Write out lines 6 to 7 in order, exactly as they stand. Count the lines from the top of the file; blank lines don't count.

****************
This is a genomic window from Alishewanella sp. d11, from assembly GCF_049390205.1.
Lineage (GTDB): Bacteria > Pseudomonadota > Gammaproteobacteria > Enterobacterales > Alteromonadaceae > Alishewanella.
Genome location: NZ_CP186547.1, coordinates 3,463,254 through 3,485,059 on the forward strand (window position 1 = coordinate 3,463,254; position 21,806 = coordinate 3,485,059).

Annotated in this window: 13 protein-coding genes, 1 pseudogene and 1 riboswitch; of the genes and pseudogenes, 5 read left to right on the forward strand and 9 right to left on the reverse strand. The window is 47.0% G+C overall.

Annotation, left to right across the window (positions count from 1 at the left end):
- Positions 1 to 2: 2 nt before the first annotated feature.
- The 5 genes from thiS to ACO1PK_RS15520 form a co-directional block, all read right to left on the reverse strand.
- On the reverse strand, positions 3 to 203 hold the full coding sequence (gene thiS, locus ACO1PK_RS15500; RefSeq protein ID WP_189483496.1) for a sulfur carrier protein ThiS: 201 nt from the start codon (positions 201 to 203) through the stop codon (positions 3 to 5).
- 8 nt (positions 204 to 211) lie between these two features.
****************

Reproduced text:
- Positions 1 to 2: 2 nt before the first annotated feature.
- The 5 genes from thiS to ACO1PK_RS15520 form a co-directional block, all read right to left on the reverse strand.